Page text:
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Padmaavat: Delhi High Court rejects plea alleging glorification of Sati in Sanjay Leela Bhansali’s film

The Delhi High Court today rejected a plea seeking penal action against the producers and director of Bollywood movie Padmaavat for alleged glorification of the practice of ‘sati (immolation)’. A bench of acting Chief Justice Gita Mittal and Justice C Hari Shankar dismissed the plea saying the petitioner should have approached the Central Board of Film Certification (CBFC) at an appropriate time.

Shahid Kapoor, Deepika Padukone and Ranveer Singh from Padmaavat poster. Facebook

“The film stands released without any complaints and it is already in the public domain. If the petitioner was having any complaint with regard to the issue raised in his writ petition, he should have made complaint before the CBFC at an appropriate time. We find no merit in the petition. The same is dismissed (sic).” the court said.

A Public Interest Litigation (PIL) by social activist Swami Agnivesh had sought deletion of the scenes that depict the practice of ‘sati‘. ‘Sati‘ is an obsolete funeral custom where a widow immolates herself on her husband’s pyre and the law prohibits it.

The court had earlier observed that according to one of the disclaimers in the film, it is a work of fiction and therefore, it does not show any intention or animus on the part of the producers or director, Sanjay Leela Bhansali, to propagate the practice.

The petition, filed through advocate Mehmood Pracha, had sought directions to the Delhi Police to lodge an FIR against Ajit Andhare, one of the producers, and Bhansali. Central government standing counsel Manish Mohan, who appeared for the Ministry of Information and Broadcasting and the censor board, had opposed the plea, saying the movie was certified for public viewing after considering all the aspects.

The court had said that in the present day and age, it was “hesitant to accept” the petitioner’s claim that someone would follow such a practice just by seeing the movie. The high court on 25 January had rejected a Rajasthan-based group’s plea seeking quashing of the certification granted to the film, saying the Supreme Court had permitted its release.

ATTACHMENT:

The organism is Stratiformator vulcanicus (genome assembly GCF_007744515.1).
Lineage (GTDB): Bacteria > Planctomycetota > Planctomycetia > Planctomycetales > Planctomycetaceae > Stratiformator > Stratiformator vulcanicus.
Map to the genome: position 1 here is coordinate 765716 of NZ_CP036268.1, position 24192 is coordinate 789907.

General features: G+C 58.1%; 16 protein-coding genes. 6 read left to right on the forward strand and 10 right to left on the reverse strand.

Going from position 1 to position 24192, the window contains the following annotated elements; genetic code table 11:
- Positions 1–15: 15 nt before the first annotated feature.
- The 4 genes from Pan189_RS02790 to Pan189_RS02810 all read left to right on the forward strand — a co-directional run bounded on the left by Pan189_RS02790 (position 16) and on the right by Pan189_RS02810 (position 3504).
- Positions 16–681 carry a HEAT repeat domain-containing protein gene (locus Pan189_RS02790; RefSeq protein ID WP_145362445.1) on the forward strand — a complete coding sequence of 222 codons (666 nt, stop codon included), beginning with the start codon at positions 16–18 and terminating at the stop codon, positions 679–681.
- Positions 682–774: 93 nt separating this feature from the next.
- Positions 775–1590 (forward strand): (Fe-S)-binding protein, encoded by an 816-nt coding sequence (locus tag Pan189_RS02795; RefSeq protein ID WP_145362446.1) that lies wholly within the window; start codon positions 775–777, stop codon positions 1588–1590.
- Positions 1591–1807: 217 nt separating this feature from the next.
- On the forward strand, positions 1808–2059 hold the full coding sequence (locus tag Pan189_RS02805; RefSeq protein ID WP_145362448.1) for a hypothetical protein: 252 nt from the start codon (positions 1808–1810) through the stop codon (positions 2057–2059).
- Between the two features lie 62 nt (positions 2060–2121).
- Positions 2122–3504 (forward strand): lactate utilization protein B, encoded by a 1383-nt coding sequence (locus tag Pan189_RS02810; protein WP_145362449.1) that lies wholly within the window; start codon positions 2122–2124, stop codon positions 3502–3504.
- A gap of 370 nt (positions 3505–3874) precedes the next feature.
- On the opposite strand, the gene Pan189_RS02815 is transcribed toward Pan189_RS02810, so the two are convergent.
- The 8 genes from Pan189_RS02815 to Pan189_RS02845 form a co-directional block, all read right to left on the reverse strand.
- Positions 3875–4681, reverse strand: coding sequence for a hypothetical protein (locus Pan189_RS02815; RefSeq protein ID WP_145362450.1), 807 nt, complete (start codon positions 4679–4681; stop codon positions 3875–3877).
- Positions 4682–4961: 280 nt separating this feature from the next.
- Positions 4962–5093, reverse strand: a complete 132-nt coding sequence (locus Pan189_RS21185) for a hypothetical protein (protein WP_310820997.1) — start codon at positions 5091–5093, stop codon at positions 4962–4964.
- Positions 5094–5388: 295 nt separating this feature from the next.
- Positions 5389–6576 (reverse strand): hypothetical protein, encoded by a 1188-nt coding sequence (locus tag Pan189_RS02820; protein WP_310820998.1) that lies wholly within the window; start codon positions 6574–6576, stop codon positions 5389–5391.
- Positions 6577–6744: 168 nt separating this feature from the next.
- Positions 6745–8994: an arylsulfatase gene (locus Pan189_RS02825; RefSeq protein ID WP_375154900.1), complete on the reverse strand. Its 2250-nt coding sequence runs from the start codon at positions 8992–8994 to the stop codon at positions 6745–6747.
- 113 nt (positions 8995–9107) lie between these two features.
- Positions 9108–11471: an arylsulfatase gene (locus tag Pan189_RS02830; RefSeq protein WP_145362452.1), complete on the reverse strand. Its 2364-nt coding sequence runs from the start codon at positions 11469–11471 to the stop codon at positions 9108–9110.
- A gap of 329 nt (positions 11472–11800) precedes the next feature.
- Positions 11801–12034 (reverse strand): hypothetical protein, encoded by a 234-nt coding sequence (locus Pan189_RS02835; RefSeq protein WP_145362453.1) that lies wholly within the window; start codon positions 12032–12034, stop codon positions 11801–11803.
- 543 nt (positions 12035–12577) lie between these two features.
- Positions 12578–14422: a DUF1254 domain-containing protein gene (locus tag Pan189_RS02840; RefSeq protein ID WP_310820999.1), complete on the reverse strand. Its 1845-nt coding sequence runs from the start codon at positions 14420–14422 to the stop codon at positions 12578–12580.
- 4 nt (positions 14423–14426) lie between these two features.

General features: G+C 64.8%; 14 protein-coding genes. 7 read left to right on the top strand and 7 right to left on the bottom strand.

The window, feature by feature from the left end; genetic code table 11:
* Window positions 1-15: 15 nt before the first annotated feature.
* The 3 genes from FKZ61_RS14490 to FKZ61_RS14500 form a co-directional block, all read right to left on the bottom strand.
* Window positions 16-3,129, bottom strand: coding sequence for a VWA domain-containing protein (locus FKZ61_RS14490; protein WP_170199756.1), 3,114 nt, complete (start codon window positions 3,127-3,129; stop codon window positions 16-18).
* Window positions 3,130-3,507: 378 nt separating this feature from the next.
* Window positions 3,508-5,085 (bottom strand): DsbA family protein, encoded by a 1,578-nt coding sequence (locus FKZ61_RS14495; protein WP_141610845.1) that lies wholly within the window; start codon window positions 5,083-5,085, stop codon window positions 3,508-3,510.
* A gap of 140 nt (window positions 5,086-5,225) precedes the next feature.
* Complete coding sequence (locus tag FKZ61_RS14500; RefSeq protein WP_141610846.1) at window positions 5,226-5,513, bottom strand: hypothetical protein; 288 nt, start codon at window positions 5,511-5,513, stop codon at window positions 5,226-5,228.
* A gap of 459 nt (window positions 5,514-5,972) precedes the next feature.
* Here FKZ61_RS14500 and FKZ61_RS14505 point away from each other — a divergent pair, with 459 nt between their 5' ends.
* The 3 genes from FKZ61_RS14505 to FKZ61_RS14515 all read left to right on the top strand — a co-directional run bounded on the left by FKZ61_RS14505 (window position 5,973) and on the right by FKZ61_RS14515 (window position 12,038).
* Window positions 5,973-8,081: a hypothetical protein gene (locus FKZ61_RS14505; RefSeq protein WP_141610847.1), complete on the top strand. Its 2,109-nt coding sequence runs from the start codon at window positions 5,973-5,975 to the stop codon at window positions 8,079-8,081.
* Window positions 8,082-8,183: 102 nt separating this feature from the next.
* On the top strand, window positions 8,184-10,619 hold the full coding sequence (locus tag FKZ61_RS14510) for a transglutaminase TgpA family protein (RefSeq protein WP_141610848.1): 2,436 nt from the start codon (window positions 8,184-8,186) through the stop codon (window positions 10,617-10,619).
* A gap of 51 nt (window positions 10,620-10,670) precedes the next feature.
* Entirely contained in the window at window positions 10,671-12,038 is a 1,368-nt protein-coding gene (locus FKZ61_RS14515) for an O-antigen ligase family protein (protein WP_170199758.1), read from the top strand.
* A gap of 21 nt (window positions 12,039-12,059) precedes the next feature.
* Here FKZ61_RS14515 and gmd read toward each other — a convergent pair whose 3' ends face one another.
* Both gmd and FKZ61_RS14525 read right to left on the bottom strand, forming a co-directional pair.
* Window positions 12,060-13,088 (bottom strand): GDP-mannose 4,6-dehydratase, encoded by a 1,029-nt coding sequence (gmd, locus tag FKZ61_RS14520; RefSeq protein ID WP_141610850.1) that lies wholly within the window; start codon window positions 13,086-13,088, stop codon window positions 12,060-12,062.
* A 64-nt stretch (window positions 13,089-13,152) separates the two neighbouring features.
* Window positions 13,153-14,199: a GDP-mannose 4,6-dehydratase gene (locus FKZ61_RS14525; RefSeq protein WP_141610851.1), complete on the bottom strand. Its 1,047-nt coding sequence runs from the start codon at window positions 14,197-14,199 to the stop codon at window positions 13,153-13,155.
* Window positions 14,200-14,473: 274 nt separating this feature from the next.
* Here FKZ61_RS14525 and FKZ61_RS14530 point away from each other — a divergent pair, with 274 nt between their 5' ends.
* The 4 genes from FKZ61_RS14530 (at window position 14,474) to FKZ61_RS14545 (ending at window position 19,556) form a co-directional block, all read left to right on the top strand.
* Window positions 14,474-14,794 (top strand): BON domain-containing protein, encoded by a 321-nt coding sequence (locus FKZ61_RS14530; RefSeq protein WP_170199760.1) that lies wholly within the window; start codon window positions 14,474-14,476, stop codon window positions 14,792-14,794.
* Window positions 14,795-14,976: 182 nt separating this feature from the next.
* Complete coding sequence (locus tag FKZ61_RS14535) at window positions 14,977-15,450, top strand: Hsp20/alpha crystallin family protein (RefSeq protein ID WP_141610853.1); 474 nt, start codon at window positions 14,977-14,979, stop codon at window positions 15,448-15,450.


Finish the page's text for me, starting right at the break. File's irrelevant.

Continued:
The film, which hit the theatres on 25 January, is directed by Sanjay Leela Bhansali and has Deepika Padukone, Ranveer Singh and Shahid Kapoor in the lead roles. It is based on the saga of a historic battle of 13th century between Maharaja Ratan Singh and his army of Mewar and Sultan Alauddin Khilji of Delhi.

The impending release of the movie had led to several incidents of vandalism, including an attack on a school bus in Gurugram and torching of a Haryana Roadways bus on 24 January. The set of the movie was vandalised twice — in Jaipur and Kolhapur, while its director Bhansali was roughed up by members of the Karni Sena last year. The apex court had paved the way for nationwide release of the movie by staying the ban on its screening in Gujarat and Rajasthan. It had also restrained other states from issuing any such notification or order banning the screening of the film.

Not Padmaavat; Padmavati would have been the better title for Sanjay Leela Bhansali’s film

What’s in a name? Judging by the recurrent noise around the release of Padmaavat, tons of chest beating, arson, stone pelting and hooliganism.

Beyond the news, the renaming of Bhansali’s film was an exercise in futility. For his grand tale is a salute to the bravery and sacrifice of a Rajput queen — one who was gorgeous, free-spirited, smart and deft at statecraft. It’s an ode to the sum total of edited truths about Rajput glory (mostly myths rather than historical fact).  The best way to do justice to this elaborate tribute to (real and imagined) Rajput glory would have been to retain the name Padmavati, for the film caps Bhansali’s interpretation of the woman.

Of course, what I say is in hindsight. The makers had to give in to the Central Board of Film Certification’s directives — or lose out on showing Padmavati/Padmaavat at all. Sad, but true.

Deepika Padukone as Rani Padmavati in Sanjay Leela Bhansali's Padmaavat

Like some of Bhansali’s female protagonists of the past, Padmavati has all the makings of a true hero. She is a skilled archer who hunts in the lush, green jungles of Sinhala (modern day Sri Lanka), marries a besotted Rajput king, Rawal Ratan Singh, and moves to the desert kingdom of Chittor: a regal fort where at least 10,000 oil lamps are lit at all times, every piece of fabric is richly embroidered silk or satin, and well-crafted pots and pans are part of every frame. Here, Padmavati settles in to be the loved, worshipped queen — a homemaker to the hilt. When trouble comes knocking in the form of a lustful, conquest-crazy Alauddin Khilji, she advises her husband smartly on statecraft and war games. She also rescues him from Khilji’s dungeons, while inflicting damage on the enemy (with some help from the latter’s long suffering wife). In the end, haplessly bound by a code of male-dictated honour, she decides to jump into a blazing fire with all the women in the fort, to save themselves from the pillage of a victorious Khilji.

At every given moment in the story, Padmavati stands tall as the ideal queen. Her husband’s first wife, Nagmati, sadly is given little to say or do; at times, she is projected as petty — which is unfair, given the injustice meted out to her when Rawal Ratan replaces her with a newer, prettier model is not addressed at all. Of course, she merrily jumps into the fire too.